Art

Visions of Taiwan and the Powers that Shaped It

As Shake shows us, the island state’s geography and political history have a lot in common.

Shake, still from “Our Suite de Danses,” 2016. From The Subduction Zones series (image courtesy the Taipei Cultural Center in New York)

As much of the world was reminded last week when an earthquake toppled several buildings in Taiwan, the island sits on the boundary of two tectonic plates. Using the geography of the island as a metaphor for its colonial past and its contemporary identity, Taiwanese artist Shake presents four works in a solo exhibition up through the end of this week at the International Studio & Curatorial Program (ISCP).

Curated by ISCP alum Hsiang-Ning Huang, Re-Re-positioning the Present comprises two projectors playing three video works and one wall installation. Although small and contained entirely in the space behind the organization’s front desk, the show is not only mesmerizing, but also extremely enlightening, with each work combining Taiwan’s geography, history, politics, and literature into a single narrative of identity.

The three videos on view make up a series called The Subduction Zone, drawing attention to Taiwan’s precarious location at the convergence of the Philippine Sea and the Eurasian tectonic plates. Each video juxtaposes the physical landscape with the historical tug-of-war between European and Asian colonial powers in the ownership of the island and its people.

Shake, still from “Our Status Quo,” 2016. From The Subduction Zones series (image courtesy the Taipei Cultural Center in New York)

One video in the series shows high school students in uniform, dancing and singing songs on a pebble beach with a beautiful badlands rock face in the background. The first song they sing, about a “lovely and happy family,” comes from a Japanese anime movie and takes its melody from Elgar’s “Pomp and Circumstance.” An instructor interrupts the students mid-song, and instead has them march and sing a patriotic military hymn, followed by a somber and poetic folk tune. All the while, the students go through the complicated songs and choreographed motions, albeit without much emotion, feeling no real connection to this mishmash of cultures.

On the adjacent wall, “Our Status Quo” lays its focus on the cold reality of international politics. A bird’s-eye-view of the smoldering Tatun Volcano Group — the direct result of plate tectonics — spins slowly on screen as a robotic voice recites passages from international treaties, declarations, and acts. The passages start with the 1943 Cairo Conference, when FDR, Churchill, and Chiang Kai-shek called for Taiwan — then still known by its 16th-century Portuguese name, Formosa (short for Ilha Formosa, or “beautiful island”) — to be returned to China after years of Japanese occupation. The passages end with the 1979 Taiwan Relations Act, when the US Congress defined its non-diplomatic relationship with Taiwan following the US’s recognition of the People’s Republic of China. All of the passages read in between these two are also examples of outside powers deciding the fate of Taiwan, matter-of-fact statements of political reality.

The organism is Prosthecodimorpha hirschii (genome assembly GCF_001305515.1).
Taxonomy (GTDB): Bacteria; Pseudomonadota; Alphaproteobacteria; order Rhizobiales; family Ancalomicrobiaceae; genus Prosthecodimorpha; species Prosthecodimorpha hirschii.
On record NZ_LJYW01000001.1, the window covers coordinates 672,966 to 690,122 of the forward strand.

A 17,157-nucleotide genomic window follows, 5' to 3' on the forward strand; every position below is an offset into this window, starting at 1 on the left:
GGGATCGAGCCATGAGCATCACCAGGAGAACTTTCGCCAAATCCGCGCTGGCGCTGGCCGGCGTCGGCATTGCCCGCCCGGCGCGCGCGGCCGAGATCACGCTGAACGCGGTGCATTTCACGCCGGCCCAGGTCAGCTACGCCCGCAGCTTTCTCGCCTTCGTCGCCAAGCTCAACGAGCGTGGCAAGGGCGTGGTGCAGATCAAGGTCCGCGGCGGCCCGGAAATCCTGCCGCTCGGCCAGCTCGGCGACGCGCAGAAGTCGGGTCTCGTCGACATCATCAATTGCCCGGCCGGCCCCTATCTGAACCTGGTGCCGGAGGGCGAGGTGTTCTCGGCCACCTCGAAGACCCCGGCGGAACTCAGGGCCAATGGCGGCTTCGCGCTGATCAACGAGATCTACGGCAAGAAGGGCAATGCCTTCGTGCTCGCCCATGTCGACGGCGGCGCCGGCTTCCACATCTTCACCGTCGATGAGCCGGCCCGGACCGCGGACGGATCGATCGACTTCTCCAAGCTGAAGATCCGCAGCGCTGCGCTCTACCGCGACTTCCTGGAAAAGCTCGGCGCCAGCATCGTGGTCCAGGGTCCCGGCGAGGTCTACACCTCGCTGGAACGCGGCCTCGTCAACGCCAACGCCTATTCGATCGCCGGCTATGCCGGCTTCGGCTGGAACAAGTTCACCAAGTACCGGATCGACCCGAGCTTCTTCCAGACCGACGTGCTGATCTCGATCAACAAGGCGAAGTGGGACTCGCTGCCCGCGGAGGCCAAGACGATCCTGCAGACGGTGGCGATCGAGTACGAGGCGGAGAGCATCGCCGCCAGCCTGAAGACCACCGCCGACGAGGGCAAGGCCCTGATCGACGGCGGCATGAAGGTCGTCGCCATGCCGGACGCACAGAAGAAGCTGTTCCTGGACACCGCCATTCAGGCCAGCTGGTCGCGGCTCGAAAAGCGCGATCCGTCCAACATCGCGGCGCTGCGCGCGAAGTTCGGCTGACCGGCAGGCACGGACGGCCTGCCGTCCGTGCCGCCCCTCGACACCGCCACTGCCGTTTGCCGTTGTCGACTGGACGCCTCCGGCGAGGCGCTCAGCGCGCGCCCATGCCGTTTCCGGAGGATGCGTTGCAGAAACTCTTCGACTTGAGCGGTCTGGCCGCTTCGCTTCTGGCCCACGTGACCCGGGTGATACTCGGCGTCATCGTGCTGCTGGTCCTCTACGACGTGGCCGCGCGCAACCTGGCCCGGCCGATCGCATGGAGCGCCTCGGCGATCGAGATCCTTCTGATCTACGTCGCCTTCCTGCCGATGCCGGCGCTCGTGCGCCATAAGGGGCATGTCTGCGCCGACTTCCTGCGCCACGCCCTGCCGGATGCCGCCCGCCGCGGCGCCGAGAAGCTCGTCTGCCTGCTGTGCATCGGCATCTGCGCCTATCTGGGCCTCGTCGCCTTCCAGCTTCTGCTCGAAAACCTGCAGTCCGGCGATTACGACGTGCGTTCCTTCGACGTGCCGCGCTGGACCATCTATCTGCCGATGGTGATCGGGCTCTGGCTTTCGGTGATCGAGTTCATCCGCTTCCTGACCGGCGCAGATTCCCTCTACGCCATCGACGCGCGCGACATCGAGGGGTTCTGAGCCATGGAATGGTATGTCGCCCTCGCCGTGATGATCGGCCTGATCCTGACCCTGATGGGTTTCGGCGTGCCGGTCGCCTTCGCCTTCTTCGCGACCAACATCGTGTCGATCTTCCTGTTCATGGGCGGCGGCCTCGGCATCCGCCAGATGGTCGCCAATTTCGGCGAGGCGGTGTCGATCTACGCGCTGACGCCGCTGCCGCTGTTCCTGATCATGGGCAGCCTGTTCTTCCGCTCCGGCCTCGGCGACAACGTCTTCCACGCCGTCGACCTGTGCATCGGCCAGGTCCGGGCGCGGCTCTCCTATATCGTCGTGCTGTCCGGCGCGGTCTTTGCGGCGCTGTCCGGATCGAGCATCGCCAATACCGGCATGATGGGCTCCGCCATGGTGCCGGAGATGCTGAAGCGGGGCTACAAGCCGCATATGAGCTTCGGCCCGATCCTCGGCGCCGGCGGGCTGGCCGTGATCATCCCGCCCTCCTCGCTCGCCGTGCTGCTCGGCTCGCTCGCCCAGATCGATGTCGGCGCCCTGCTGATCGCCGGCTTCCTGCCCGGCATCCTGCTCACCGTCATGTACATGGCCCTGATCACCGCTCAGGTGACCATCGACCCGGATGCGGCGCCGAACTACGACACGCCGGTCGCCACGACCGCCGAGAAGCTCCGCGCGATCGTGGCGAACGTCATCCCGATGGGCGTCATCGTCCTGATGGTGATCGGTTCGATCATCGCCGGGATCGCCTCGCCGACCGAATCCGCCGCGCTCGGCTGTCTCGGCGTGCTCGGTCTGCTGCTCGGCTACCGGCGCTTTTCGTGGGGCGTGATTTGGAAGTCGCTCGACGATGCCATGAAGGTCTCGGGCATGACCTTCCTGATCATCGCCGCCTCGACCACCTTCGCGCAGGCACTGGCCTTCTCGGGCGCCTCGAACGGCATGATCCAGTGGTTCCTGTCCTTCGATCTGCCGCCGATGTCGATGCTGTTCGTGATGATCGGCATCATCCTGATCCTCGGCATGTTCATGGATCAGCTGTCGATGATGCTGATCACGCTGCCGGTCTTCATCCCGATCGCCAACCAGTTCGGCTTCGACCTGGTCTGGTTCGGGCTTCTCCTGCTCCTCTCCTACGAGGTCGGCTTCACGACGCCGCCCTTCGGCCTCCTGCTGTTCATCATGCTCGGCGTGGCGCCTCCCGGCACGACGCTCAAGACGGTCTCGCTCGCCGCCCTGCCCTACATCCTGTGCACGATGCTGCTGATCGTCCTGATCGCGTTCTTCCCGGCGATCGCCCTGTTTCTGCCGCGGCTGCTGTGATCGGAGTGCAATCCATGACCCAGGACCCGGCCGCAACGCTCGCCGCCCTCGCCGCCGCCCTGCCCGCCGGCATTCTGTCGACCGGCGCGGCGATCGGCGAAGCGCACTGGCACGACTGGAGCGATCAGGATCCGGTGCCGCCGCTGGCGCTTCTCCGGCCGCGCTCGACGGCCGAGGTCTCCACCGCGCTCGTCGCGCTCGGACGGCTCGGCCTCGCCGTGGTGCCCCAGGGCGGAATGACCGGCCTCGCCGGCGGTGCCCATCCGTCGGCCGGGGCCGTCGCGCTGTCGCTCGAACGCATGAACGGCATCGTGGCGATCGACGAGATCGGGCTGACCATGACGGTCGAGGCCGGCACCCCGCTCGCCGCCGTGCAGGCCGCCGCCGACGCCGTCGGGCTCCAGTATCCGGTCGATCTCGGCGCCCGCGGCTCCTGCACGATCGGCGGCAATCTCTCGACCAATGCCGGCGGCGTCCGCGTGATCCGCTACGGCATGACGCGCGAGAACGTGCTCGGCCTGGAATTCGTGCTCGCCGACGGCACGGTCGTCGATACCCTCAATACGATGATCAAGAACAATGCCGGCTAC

The most enthralling video in the series, “Our Story” shows a coastal landscape at dawn in Hualien, a fault line and the epicenter of last week’s deadly earthquake. As the sun slowly rises over the sea, the calming voice of Taiwanese actress Wu Wen-tsui talks about her own village childhood, before reciting 21 Taiwanese poems from the 17th to 20th centuries, interrupted intermittently by the sounds of waves and bird songs. The tranquility of the scenery and Wu’s voice, the poetry that so often refers to the symbolism of the sky, the video’s soft focus going in and out; these all create a profoundly meditative atmosphere. The result directly contrasts with the cold, hard facts of “Our Status Quo,” but it’s the lingering anticipation of disaster that hangs in the air of “Our Story” that makes this specific video so much more affecting than the others in the series.

Shake, “An Unsinkable Aircraft Carrier,” 2017 (photo by Martin Parsekian, courtesy ISCP)

On the last wall of the small gallery space, Shake combines all aspects of the video works into a single installation. Expanded accordion books of excerpts from Taiwanese literature sit directly below the international treaties and agreements negotiated at roughly the same time they were written. In the middle of this historical timeline, an animation shows the aftermath of the American-led air raid of Kaohsiung Harbor in 1944.

Shake’s exhibition reads like a geopolitical inquiry into the very core of the Taiwanese people. As she so poetically points out, like many other countries long handed off from one colonial power to the next, the true identity of the place is one that’s continually recreated, lost, and altered. Taiwan remains at the mercy of the unpredictable powers of the world, both natural and manmade.

Re-Re-positioning the Present continues at the International Studio & Curatorial Program (1040 Metropolitan Avenue, East Williamsburg, Brooklyn) through February 16.

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